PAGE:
Letter to U.S. Senators in opposition of efforts to delay or repeal excise tax on medical devices

December 19, 2012

Note: The Patient, Consumer, and Public Health Coalition sent this letter to 15 Democratic Senators and 2 Democratic Senators-Elect who had signed a letter urging Majority Leader Harry Reid to delay the implementation of the excise tax on medical devices. We are concerned that efforts to delay or repeal the medical device excise tax will affect funding for the Affordable Care Act.
We sent the letter to the following:
Senators: Amy Klobuchar, Kay Hagan, Al Franken, Herb Kohl, Barbara Mikulski, John Kerry, Charles Schumer, Kirsten Gillibrand, Robert Casey, Ben Nelson, Debbie Stabenow, Jeanne Shaheen, Richard Durbin, Patty Murray, and Richard Blumenthal.
We also sent letters to Senators-Elect Joe Donnelly and Elizabeth Warren.

Dear Senator,

As members of the Patient, Consumer, and Public Health Coalition, we strongly oppose efforts to delay or repeal the 2.3% excise tax on medical devices.  The excise tax was included in the Patient Protection and Affordable Care Act (ACA), so that it would help to pay for benefits such as affordable health insurance for currently uninsured and underinsured Americans.  The Affordable Care Act will greatly benefit medical device manufacturers because more patients and consumers will have coverage that will enable them to afford medical devices.

We are aware that you signed a letter to Majority Leader Harry Reid supporting a one-year delay in the medical device excise tax. It is clear that the medical device industry will not be content with a delay in the implementation of the excise tax – they want the tax repealed, as is evident by the newspaper ads they are running in publications such as The Hill.

Meanwhile, opponents of ACA have been working overtime to defund the Act.  The one-year delay would cost the U.S. Treasury $1.7 billion, which would certainly undermine the ACA’s fiscal integrity.   It seems likely that the opponents of the ACA will work with the medical device industry to make the one-year delay an indefinite delay, and that could easily succeed since starting the tax in 2014 would be counted as a $1.7 billion revenue increase that many Members of Congress will reject.  This would be unacceptable to those of us who strongly support the Affordable Care Act. Given the magnitude of what a delay will mean, we respectfully ask you to reconsider your position.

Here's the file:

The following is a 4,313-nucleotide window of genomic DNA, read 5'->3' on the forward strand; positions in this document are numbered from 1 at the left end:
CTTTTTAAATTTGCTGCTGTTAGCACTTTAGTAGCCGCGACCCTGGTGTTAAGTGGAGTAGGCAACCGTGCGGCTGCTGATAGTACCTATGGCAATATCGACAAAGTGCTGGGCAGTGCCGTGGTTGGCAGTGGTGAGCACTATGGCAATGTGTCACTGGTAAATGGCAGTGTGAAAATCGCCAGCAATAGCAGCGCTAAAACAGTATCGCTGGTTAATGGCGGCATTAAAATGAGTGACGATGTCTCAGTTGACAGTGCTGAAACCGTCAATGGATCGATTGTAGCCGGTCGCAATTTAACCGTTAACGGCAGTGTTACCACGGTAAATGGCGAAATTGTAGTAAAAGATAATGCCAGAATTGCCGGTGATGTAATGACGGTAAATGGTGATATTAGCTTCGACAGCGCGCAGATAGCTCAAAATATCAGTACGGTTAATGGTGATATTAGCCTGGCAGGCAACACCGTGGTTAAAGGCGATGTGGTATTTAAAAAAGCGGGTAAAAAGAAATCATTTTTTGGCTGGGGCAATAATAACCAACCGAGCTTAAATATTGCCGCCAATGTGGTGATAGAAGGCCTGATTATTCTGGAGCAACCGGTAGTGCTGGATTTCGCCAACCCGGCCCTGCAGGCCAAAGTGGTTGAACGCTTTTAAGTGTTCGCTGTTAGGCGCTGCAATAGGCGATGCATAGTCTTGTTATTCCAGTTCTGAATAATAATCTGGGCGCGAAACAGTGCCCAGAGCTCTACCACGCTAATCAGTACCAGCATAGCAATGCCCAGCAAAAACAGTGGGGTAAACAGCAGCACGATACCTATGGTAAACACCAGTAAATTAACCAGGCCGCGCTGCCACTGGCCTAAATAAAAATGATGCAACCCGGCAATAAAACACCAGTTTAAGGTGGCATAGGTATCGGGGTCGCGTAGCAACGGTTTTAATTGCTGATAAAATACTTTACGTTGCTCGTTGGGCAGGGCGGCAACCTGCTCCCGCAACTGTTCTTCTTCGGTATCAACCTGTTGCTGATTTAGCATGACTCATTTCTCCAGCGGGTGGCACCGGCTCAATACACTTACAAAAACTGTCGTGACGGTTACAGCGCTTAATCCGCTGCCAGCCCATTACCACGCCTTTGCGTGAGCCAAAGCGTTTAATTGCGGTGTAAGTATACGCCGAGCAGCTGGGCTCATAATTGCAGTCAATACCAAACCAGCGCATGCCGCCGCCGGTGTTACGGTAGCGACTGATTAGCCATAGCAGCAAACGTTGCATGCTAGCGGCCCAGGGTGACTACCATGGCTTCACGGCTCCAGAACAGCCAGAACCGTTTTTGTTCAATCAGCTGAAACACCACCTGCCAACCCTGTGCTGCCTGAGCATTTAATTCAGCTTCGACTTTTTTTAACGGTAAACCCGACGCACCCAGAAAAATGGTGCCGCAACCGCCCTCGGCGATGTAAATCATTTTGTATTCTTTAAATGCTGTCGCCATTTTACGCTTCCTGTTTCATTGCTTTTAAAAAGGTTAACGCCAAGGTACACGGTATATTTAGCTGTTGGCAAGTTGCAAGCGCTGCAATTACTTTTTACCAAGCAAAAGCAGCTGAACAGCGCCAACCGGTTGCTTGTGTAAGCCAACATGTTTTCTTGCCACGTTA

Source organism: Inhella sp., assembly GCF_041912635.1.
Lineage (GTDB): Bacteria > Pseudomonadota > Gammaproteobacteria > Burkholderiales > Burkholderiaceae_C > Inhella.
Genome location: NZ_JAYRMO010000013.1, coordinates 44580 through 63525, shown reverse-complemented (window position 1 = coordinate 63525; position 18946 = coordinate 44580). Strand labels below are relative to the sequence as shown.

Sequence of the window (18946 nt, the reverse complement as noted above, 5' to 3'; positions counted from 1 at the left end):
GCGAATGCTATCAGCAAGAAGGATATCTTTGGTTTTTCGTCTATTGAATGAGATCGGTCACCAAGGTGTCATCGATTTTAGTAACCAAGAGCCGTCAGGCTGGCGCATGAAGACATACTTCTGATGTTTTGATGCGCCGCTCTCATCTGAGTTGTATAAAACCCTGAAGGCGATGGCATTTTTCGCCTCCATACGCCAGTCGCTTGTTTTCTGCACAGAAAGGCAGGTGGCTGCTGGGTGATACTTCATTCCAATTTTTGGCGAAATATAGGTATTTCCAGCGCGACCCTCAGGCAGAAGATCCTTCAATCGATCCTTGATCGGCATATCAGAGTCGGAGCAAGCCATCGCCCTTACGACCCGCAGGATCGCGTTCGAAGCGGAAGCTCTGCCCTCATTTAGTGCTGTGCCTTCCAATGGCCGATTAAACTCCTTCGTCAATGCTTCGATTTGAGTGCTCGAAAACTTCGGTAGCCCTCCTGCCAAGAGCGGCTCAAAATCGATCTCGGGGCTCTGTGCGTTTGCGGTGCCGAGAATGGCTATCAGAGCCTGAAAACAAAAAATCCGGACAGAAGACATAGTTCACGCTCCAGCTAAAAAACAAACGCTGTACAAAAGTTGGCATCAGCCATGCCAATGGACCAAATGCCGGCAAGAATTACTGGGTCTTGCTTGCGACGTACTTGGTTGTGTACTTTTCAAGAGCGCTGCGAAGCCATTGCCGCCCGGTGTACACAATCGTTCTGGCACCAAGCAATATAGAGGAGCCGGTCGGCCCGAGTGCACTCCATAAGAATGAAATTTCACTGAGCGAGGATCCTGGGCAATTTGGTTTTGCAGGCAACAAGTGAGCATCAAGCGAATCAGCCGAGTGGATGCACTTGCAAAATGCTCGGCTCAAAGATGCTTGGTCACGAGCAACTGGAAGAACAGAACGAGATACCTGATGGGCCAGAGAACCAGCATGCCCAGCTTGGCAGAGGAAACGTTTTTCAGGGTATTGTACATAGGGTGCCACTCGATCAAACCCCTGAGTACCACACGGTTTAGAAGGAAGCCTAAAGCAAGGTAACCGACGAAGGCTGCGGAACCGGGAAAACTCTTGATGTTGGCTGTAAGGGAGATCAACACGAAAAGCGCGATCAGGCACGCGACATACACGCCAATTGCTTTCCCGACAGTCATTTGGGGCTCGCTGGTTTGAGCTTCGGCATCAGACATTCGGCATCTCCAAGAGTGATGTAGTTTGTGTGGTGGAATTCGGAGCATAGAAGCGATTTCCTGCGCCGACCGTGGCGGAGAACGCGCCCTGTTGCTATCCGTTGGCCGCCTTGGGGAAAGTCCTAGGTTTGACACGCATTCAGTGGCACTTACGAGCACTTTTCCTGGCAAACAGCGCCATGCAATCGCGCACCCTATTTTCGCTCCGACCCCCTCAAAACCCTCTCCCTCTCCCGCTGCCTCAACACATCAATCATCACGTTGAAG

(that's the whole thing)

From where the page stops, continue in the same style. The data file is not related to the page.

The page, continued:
According to the Joint Committee on Taxation, repealing the excise tax on medical devices would cost more than $29 billion over 10 years.[1]  This would undermine the ACA’s fiscal integrity and set a terrible precedent that could encourage others to try to undo crucial funding provisions in the ACA.

In order to make coverage available to more Americans, it is necessary for companies that will benefit from the bill to help pay for it.  Every time a patient sees a health care provider, a myriad of medical devices may be used, such as screening tests, needles, antiseptic wipes, ultrasound, CT scans, and MRIs.  And of course, more insured patients means more cardiac devices, orthopedic implants, and many other implants and diagnostic devices will be needed.  Medical devices are used by patients of all ages, and many of them are not on Medicare.

The medical device industry already pays less than its fair share to the FDA or the federal government compared to the pharmaceutical industry.  For example, in FY 2013, the largest pharmaceutical company pays a user fee of $1.96 million for each application for a new prescription drug, no matter how basic the product, compared to only $248,000 that the same company would pay when it submits an application for a new and very complex medical device or a mere $4,960 that it would pay if the application is for a moderate-risk but still life-sustaining device such as a blood clot filter or an artificial hip. Smaller device companies currently pay much lower user fees, and the smallest companies have their first user fee waived completely for an application for a new and very complex medical device.

As a strong supporter of the Affordable Care Act and a champion of fairness, we urge you to reverse your support for this effort to delay the implementation of the medical device excise tax, as well as efforts to repeal the tax.  We greatly appreciate your past support of the ACA.  Please do everything in your power to ensure that the ACA is not undermined by powerful special interests, such as the medical device industry.

American Medical Women’s Association
Annie Appleseed Project
Breast Cancer Action
Connecticut Center For Patient Safety
Jacobs Institute of Women’s Health
National Consumers League
National Physicians Alliance
National Research Center for Women & Families
Our Bodies Ourselves
THE TMJ Association
U.S. PIRG
WoodyMatters

For more information, contact Paul Brown at (202) 223-4000 or at pb@center4research.org

 


[1] Joint Committee on Taxation (May 29, 2012). Description of H.R. 436, the Protect Medical Innovation Act of 2011. https://www.jct.gov/publications.html?func=startdown&id=4431

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